Jan 05

Mets Who Could Be On The Block In July

It’s not even spring training, so what better time to fast forward to July and project what Mets could be dealt at the deadline?

JOHAN SANTANA: Assuming he’s healthy and producing, and the Mets not in the playoff hunt, who can’t see the Mets trying to get out from whatever they can of what is left of his contract? If Santana is on his game, a contender should be interesting.

CHRIS YOUNG: Should the Mets sign him as their fifth starter and the season bogs down, if he shows anything in the first half, some contender is sure to be willing to give up a middle prospect for a veteran who’ll make a half-dozen starts. If the Mets aren’t going anywhere, what’s the point of keeping Young around?

FRANK FRANCISCO: Let’s face it, the Mets aren’t bringing him back for 2014. So, deal him for a prospect and give the closer job to Bobby Parnell. Parnell is too young and has too much upside to deal him how. If the Mets aren’t doing anything this year, I’d be game for trading Francisco now and seeing what Parnell can do.

DANIEL MURPHY: If there’s an AL team that needs a DH or a bat off the bench, then Murphy could be ideal.

It is easy to see why Jon Niese or Ike Davis would be attractive – price and production – but those reasons are why the Mets would want to keep them. David Wright isn’t going anywhere, and players such as Lucas Duda and Kirk Nieuwenhuis haven’t built enough of a resume.

 

 

 

 

 

 

 

Dec 04

Despite R.A. Dickey And Jon Niese, Mets Still Have Pitching Concerns

Undoubtedly, the outfield is a huge void GM Sandy Alderson will try to fill with scraps. So too, is the bullpen. But, don’t forget the rotation despite the presence of Jon Niese and R.A. Dickey, assuming, of course, there will be a Dickey.

I keep hearing how the Mets’ young pitching is a position of strength, but in reality it is a position of potential, and there is a difference. And, I would be hesitant to say vast potential.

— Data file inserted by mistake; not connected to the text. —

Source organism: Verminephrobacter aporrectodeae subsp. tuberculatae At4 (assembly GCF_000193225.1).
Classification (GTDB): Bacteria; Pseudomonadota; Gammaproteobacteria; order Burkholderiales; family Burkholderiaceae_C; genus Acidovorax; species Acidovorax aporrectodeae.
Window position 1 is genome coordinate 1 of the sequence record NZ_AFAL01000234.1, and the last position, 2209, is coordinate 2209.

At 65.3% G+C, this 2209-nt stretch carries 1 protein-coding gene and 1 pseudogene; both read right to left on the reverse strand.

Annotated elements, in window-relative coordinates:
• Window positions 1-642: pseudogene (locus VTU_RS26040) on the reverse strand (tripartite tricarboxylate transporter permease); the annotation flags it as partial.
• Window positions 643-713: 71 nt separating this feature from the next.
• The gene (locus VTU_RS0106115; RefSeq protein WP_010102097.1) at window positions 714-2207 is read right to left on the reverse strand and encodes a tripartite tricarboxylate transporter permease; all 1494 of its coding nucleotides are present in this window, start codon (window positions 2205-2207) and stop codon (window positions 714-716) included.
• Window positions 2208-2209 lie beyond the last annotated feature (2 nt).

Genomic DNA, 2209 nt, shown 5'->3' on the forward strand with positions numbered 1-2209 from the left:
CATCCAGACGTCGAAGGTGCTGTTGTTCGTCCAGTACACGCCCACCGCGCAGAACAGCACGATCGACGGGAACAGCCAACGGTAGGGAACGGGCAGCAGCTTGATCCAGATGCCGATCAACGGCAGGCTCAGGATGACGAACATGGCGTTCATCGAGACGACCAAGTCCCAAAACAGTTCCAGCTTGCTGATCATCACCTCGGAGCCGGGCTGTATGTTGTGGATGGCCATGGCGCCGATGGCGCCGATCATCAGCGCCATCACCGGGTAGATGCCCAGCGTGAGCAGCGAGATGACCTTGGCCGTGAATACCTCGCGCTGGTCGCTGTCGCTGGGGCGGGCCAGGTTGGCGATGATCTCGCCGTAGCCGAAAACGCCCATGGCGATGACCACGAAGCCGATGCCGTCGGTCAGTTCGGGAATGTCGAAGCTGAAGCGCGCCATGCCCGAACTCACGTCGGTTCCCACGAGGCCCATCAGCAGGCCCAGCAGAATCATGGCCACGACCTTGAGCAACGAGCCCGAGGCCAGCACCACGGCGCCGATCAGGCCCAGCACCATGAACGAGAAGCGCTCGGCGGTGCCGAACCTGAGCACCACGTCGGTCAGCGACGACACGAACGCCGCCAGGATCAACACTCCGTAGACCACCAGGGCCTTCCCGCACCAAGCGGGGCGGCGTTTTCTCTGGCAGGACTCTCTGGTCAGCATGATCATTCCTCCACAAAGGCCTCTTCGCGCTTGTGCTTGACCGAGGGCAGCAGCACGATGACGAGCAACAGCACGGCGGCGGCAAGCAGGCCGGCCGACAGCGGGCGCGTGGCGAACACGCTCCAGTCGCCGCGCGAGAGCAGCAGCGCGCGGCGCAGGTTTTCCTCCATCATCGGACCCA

There were many mistakes in the Omar Minaya regime, but one of the biggest – and most understated – was the decision to overestimate the team following the 2006 season. “We just missed the World Series by a strike,’’ was the thinking.

How wrong they were. Even had Carlos Beltran done something with that pitch, there were concerns with the Mets’ pitching and bullpen which came to fruition during the collapses of 2007 and 2008.

Despite the flashes and strong showing in 2012, that’s the story today when you big-picture their staff. If all breaks well, then there is a lot to like about the Mets’ pitching. But, if it doesn’t – and we know it all won’t be good – then we are back again faced looking at a team with huge holes.

JOHAN SANTANA: He is once again coming off an injury, which he has done almost annually since signing with the Mets. Santana had a good start in 2012, but hit a wall and was eventually injured. Nobody can say with authority what the Mets can expect from him other than he’ll cost $25 million. Santana will be gone after this year, so even if he has a good season that’s a hole that must be filled in 2014. That hole would be even bigger if Dickey is traded or leaves as a free agent.

R.A. DICKEY: How can the Mets reasonably anticipate anything from Dickey when they are listening to trade offers? Even should the Mets re-sign Dickey to an extension, there’s still the question if 2012 was a one-shot deal. I like Dickey, but it is undeniable he has a short track record.

JON NIESE: If Dickey leaves, then Niese becomes the de facto ace of the staff. Niese has an upside, but how big we do not know. Last year was his best at 13-9, and it was his only winning season. How can you place all your chips on him when the most he’s ever won was 13 games?

DILLON GEE: Gee is coming off an injury, and like Niese has a small track record. Gee hasn’t been projected higher than a No. 4 or No. 5 starter in the first place, so to consider him a stalwart would be a misnomer. Gee is still missing from his resume a full season. Give him that and we’ll have a guess at his ceiling.